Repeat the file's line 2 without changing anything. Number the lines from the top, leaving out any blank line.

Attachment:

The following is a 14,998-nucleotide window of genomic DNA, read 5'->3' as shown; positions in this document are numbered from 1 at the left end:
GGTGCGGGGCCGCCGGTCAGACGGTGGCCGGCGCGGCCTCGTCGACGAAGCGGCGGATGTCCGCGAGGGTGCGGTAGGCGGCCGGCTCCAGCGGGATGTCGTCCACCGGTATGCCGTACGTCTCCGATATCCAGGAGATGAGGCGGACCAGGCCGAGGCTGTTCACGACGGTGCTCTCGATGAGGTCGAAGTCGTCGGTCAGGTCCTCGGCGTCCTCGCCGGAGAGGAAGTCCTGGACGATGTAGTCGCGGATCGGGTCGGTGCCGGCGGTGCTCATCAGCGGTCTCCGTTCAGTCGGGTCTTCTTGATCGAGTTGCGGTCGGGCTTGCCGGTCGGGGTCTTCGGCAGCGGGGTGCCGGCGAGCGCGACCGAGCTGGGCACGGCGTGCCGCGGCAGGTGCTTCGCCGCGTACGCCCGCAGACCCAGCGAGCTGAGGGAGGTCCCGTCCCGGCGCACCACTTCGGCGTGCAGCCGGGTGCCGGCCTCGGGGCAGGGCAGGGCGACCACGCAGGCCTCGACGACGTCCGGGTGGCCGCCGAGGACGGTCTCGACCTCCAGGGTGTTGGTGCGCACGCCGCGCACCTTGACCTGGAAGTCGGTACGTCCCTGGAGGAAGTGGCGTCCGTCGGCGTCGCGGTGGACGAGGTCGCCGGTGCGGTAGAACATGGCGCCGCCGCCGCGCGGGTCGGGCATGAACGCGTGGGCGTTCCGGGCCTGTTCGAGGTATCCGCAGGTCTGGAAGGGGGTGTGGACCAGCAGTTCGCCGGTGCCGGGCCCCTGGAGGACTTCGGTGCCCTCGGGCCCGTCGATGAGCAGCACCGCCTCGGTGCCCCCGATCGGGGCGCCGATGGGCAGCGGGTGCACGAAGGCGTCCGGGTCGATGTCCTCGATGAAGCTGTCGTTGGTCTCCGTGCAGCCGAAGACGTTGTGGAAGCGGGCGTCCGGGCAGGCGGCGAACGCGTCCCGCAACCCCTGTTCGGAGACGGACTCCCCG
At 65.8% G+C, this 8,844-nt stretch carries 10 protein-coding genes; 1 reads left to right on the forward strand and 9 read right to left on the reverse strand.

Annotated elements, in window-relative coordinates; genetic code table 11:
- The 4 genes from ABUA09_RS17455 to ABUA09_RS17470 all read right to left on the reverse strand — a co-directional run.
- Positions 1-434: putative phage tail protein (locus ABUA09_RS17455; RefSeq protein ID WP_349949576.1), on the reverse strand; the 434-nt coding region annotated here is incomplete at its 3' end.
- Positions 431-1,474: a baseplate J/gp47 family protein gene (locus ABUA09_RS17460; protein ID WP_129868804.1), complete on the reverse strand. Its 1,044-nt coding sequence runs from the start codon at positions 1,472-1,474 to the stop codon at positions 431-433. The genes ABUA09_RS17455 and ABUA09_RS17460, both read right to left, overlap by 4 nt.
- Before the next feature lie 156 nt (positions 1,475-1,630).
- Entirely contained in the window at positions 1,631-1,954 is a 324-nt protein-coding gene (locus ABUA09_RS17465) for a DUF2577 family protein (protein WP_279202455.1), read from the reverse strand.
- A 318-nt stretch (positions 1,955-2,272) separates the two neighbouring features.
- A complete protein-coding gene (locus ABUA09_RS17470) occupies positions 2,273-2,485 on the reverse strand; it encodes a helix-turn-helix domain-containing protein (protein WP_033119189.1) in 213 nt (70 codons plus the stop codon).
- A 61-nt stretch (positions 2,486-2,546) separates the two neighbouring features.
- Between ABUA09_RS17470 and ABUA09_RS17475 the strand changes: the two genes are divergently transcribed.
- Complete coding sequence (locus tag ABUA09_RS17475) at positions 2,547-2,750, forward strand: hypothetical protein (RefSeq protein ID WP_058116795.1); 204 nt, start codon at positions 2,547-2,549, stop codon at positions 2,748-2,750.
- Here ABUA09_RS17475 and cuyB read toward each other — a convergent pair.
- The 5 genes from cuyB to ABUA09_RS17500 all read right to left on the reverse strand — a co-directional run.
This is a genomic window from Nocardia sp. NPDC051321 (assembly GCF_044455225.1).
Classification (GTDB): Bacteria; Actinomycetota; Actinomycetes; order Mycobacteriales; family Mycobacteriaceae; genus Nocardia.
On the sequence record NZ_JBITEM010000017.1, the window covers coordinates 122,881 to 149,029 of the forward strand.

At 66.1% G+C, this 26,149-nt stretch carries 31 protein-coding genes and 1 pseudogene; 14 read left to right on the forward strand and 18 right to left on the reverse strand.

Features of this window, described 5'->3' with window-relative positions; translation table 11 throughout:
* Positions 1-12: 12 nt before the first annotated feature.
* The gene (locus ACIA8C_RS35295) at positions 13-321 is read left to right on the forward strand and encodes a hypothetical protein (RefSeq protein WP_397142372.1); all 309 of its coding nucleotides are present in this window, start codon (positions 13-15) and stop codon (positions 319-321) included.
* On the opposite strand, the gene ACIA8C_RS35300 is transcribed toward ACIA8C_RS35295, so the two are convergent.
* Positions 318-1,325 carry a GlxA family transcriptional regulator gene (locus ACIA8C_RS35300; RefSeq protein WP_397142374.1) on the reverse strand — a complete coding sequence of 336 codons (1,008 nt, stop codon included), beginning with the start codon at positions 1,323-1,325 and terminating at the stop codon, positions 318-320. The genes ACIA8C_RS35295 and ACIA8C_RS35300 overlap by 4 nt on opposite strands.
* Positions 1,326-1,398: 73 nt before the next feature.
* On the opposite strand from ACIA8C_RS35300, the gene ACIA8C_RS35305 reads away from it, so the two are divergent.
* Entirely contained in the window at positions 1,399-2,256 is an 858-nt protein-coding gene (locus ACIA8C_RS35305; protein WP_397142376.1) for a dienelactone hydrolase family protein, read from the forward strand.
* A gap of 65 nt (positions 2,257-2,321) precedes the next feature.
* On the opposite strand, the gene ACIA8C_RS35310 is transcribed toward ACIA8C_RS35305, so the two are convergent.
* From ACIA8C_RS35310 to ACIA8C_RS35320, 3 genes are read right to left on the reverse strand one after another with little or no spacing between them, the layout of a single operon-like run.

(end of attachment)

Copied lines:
GGTGCGGGGCCGCCGGTCAGACGGTGGCCGGCGCGGCCTCGTCGACGAAGCGGCGGATGTCCGCGAGGGTGCGGTAGGCGGCCGGCTCCAGCGGGATGTCGTCCACCGGTATGCCGTACGTCTCCGATATCCAGGAGATGAGGCGGACCAGGCCGAGGCTGTTCACGACGGTGCTCTCGATGAGGTCGAAGTCGTCGGTCAGGTCCTCGGCGTCCTCGCCGGAGAGGAAGTCCTGGACGATGTAGTCGCGGATCGGGTCGGTGCCGGCGGTGCTCATCAGCGGTCTCCGTTCAGTCGGGTCTTCTTGATCGAGTTGCGGTCGGGCTTGCCGGTCGGGGTCTTCGGCAGCGGGGTGCCGGCGAGCGCGACCGAGCTGGGCACGGCGTGCCGCGGCAGGTGCTTCGCCGCGTACGCCCGCAGACCCAGCGAGCTGAGGGAGGTCCCGTCCCGGCGCACCACTTCGGCGTGCAGCCGGGTGCCGGCCTCGGGGCAGGGCAGGGCGACCACGCAGGCCTCGACGACGTCCGGGTGGCCGCCGAGGACGGTCTCGACCTCCAGGGTGTTGGTGCGCACGCCGCGCACCTTGACCTGGAAGTCGGTACGTCCCTGGAGGAAGTGGCGTCCGTCGGCGTCGCGGTGGACGAGGTCGCCGGTGCGGTAGAACATGGCGCCGCCGCCGCGCGGGTCGGGCATGAACGCGTGGGCGTTCCGGGCCTGTTCGAGGTATCCGCAGGTCTGGAAGGGGGTGTGGACCAGCAGTTCGCCGGTGCCGGGCCCCTGGAGGACTTCGGTGCCCTCGGGCCCGTCGATGAGCAGCACCGCCTCGGTGCCCCCGATCGGGGCGCCGATGGGCAGCGGGTGCACGAAGGCGTCCGGGTCGATGTCCTCGATGAAGCTGTCGTTGGTCTCCGTGCAGCCGAAGACGTTGTGGAAGCGGGCGTCCGGGCAGGCGGCGAACGCGTCCCGCAACCCCTGTTCGGAGACGGACTCCCCG